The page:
In conversations with the Herald Tribune’s executive editor, John Vinocur (now a Wall Street Journal columnist), Thomsen also learned a lesson he applied later, when he began his studies at Northeastern: “John said, ‘What you want to do is write a story so that people who know nothing about rugby will be able to read it and understand it and be inspired by it—but then also people who know everything about rugby will be able to read it and like it and be inspired by it.’ You have to try to find a universal element to every story that would cut across culture or language or perspective or expertise. It’s a really hard thing to pull off. But when you force yourself to think like that every single time, it really trains you.”
In 1997, Thomsen landed a job at the era’s pinnacle of sports writing: Sports Illustrated. For someone with his training and aspirations, it was a dream come true. The magazine had built its reputation on taking sports seriously—publishing deeply reported, long-form articles that went beyond scores and sensationalism into the personalities and narrative arcs of teams and individual athletes. Those were exactly the kinds of stories Thomsen wanted to tell, and he wrote them at Sports Illustrated for 17 years. Many ended up on the cover. He started out reporting on European events—the 1998 World Cup in France was one—but soon was spending most of his time on the basketball beat in the U.S., where he reveled in becoming an NBA insider, getting to know players and coaches and writing about a game he loves (although also one, he notes, that despite his passion and 6-foot-6-inch frame, he has never really played).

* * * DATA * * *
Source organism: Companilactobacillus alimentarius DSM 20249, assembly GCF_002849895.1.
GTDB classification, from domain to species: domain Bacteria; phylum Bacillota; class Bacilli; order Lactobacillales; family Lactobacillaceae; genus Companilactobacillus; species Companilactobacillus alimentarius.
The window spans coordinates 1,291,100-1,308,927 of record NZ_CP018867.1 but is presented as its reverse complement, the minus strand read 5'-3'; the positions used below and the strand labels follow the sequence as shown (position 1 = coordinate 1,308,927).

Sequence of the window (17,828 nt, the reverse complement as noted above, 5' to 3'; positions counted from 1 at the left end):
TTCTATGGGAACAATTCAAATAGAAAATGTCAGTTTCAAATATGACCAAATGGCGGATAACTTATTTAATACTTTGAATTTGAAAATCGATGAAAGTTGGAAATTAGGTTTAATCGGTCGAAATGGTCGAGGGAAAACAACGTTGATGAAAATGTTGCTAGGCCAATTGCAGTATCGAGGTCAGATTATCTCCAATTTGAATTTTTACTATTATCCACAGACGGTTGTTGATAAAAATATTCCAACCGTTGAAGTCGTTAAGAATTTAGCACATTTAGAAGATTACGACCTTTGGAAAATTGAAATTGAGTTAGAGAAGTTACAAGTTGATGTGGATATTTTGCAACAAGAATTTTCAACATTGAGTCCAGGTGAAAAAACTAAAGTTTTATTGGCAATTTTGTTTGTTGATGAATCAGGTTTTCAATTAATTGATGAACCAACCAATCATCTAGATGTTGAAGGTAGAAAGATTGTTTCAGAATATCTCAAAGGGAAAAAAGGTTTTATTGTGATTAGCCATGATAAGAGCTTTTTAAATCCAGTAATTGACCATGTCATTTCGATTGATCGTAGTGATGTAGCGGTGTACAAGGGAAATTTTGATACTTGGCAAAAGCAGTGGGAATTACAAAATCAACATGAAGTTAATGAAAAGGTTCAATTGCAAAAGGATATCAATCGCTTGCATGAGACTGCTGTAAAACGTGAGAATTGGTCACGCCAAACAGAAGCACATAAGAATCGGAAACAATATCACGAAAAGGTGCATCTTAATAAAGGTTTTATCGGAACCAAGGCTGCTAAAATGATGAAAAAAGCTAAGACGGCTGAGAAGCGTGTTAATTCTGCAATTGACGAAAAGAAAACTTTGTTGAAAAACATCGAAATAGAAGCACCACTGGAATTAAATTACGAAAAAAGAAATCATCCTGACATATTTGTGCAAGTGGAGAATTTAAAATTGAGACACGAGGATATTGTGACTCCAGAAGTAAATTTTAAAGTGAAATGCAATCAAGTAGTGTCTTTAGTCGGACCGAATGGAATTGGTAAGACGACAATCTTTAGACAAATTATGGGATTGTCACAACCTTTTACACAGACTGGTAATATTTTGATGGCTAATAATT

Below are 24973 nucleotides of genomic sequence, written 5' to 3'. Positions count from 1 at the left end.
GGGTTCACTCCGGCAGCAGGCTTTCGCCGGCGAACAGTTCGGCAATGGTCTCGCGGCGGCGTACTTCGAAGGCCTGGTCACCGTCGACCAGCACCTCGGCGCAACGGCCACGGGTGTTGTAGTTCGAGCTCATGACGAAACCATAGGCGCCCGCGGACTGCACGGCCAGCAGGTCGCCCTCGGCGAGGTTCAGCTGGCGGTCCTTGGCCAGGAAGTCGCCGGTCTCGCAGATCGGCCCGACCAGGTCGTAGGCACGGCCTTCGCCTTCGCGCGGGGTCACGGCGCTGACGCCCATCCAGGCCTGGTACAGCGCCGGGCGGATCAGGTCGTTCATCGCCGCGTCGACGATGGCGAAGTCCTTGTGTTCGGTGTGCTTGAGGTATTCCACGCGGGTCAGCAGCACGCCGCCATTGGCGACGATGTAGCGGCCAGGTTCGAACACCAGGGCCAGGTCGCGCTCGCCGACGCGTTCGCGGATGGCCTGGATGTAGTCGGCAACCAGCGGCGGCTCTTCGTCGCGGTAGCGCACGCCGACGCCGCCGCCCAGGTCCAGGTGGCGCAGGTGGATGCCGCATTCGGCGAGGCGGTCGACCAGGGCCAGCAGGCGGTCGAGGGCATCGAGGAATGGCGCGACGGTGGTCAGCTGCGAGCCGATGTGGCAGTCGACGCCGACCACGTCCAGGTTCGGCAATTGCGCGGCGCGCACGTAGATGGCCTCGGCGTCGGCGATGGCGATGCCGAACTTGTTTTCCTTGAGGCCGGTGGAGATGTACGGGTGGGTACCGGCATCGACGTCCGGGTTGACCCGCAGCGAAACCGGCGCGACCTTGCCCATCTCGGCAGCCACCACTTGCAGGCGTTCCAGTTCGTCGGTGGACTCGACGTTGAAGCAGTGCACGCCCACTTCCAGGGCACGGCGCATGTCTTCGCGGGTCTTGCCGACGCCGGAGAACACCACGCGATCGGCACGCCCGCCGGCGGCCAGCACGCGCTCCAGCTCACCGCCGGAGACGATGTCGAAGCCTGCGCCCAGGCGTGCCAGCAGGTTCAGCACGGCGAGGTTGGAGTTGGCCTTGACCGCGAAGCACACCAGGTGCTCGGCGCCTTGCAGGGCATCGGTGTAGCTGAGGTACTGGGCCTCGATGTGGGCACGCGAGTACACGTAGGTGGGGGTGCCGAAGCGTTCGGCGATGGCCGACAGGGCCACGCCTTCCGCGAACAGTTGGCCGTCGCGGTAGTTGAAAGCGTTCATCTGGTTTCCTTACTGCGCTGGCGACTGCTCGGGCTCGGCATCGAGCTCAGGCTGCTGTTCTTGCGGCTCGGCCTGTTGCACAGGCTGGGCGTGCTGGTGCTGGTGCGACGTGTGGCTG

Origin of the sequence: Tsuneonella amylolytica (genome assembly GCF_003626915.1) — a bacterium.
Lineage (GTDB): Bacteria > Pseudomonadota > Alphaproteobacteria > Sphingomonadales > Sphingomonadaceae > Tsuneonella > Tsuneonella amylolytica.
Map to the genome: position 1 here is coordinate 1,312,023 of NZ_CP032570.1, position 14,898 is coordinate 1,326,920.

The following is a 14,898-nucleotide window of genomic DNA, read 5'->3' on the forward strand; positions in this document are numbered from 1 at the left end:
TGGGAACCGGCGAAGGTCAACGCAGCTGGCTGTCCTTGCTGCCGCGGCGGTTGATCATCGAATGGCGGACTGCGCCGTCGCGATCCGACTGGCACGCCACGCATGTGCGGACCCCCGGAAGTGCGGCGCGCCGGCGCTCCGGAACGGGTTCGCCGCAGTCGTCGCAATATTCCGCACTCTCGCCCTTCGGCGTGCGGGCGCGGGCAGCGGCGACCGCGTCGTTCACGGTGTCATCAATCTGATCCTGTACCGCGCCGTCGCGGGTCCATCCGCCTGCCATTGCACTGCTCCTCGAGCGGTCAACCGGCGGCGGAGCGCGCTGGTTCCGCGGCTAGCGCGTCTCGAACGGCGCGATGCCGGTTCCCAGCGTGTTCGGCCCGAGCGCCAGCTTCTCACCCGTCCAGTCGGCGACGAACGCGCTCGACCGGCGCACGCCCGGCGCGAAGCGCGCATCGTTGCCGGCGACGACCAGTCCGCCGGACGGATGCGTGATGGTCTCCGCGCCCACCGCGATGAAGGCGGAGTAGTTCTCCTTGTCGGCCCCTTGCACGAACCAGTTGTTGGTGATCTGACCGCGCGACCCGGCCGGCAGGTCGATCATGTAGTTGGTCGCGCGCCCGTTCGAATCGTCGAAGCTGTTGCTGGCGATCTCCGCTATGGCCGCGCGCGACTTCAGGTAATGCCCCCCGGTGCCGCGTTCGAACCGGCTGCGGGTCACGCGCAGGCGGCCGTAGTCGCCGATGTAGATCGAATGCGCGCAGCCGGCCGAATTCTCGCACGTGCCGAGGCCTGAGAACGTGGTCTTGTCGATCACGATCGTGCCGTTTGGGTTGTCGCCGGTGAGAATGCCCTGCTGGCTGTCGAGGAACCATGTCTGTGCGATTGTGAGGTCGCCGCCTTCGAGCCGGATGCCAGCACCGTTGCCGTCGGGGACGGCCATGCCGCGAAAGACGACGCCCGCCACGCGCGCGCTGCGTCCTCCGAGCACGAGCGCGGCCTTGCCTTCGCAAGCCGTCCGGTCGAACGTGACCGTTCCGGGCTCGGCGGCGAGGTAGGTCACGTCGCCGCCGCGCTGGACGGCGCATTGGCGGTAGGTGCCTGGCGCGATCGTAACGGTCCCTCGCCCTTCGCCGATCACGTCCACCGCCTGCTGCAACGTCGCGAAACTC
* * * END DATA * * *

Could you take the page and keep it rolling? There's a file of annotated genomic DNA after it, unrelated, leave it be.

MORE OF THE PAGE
It was during Thomsen’s years at Sports Illustrated that the digital tide began to rise and print publications of all kinds began to founder. In 2000, Google Ads went online. In 2006, Facebook opened its membership to the public. Twitter launched the same year. Between 2008 and 2014, according to the Pew Research Center, 24,000 newsroom jobs were lost in the U.S. By 2020, an additional 5,000 were gone. From 2008 to 2019, according to Statistica.com, aggregate yearly revenue of U.S. periodical publishers fell from about $42.5 billion to about $26.2 billion. In a related article, USA Today concluded that such figures “illustrate how the press is staggering as it continues its quest for financial sustainability in the digital age.”
Sports Illustrated was no exception. In 2014, Thomsen was laid off, along with eight of his colleagues.
“I could see it coming,” he says. “The industry was dying.”
Ian Thomsen 2.0
In the years that followed, Thomsen worked as a special contributor to NBA.com, taught a Sports Journalism class at Boston University, and wrote a critically acclaimed book on LeBron James, published by Houghton Mifflin Harcourt, called The Soul of Basketball. But when he was laid off again in 2017, this time by NBA.com, he realized that using the same old tools to repair his professional prospects just wasn’t going to work.